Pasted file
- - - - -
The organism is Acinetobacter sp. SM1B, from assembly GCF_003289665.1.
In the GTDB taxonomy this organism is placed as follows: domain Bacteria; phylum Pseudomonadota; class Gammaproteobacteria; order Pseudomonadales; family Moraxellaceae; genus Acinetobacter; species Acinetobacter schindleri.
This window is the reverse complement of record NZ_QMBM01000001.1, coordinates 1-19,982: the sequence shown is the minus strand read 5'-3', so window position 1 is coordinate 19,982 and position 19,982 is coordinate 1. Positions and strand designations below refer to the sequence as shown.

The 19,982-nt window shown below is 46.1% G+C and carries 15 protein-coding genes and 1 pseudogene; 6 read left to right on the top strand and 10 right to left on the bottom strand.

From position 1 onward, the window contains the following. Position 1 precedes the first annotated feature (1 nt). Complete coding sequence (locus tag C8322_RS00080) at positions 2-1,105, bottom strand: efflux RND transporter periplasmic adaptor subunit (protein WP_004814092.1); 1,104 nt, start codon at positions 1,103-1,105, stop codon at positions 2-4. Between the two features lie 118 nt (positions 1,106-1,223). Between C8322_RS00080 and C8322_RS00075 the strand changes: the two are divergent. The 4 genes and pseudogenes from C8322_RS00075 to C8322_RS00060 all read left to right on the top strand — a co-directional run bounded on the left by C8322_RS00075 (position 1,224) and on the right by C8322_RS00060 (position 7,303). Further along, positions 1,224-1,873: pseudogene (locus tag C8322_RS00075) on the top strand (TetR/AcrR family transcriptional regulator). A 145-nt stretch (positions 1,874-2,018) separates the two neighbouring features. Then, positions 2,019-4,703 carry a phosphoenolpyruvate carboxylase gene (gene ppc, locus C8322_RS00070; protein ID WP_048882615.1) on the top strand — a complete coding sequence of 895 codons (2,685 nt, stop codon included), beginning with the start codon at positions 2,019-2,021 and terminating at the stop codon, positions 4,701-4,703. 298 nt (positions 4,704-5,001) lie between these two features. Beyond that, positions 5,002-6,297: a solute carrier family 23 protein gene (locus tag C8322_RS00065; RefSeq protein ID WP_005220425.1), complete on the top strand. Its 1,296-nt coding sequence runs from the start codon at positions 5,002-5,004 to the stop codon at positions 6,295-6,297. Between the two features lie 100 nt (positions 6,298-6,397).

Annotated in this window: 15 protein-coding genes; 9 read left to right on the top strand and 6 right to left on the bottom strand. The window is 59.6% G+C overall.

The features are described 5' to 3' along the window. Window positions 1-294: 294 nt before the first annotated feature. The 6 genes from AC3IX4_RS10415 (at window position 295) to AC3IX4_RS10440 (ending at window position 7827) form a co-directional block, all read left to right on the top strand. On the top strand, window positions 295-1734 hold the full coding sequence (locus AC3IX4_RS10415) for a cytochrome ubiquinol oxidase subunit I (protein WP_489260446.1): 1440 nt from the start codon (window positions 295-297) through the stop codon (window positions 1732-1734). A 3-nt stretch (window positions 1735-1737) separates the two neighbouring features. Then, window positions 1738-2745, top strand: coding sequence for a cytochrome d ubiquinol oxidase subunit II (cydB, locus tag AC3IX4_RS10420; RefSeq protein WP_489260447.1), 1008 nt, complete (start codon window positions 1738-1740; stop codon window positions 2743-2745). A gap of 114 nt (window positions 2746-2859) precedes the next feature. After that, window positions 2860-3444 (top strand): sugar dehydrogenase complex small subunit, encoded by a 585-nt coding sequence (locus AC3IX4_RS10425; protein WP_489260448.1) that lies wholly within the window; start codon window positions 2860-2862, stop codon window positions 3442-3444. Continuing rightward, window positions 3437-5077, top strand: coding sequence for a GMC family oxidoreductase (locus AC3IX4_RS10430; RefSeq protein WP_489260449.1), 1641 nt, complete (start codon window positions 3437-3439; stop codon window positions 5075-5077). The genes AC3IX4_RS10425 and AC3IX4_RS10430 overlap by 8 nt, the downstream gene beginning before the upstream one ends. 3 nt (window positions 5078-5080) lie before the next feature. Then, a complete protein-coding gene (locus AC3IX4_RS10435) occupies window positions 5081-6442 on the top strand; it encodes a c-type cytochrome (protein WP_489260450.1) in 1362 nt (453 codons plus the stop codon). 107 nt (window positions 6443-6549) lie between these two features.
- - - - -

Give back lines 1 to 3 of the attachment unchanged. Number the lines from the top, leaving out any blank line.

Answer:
The organism is Acinetobacter sp. SM1B, from assembly GCF_003289665.1.
In the GTDB taxonomy this organism is placed as follows: domain Bacteria; phylum Pseudomonadota; class Gammaproteobacteria; order Pseudomonadales; family Moraxellaceae; genus Acinetobacter; species Acinetobacter schindleri.
This window is the reverse complement of record NZ_QMBM01000001.1, coordinates 1-19,982: the sequence shown is the minus strand read 5'-3', so window position 1 is coordinate 19,982 and position 19,982 is coordinate 1. Positions and strand designations below refer to the sequence as shown.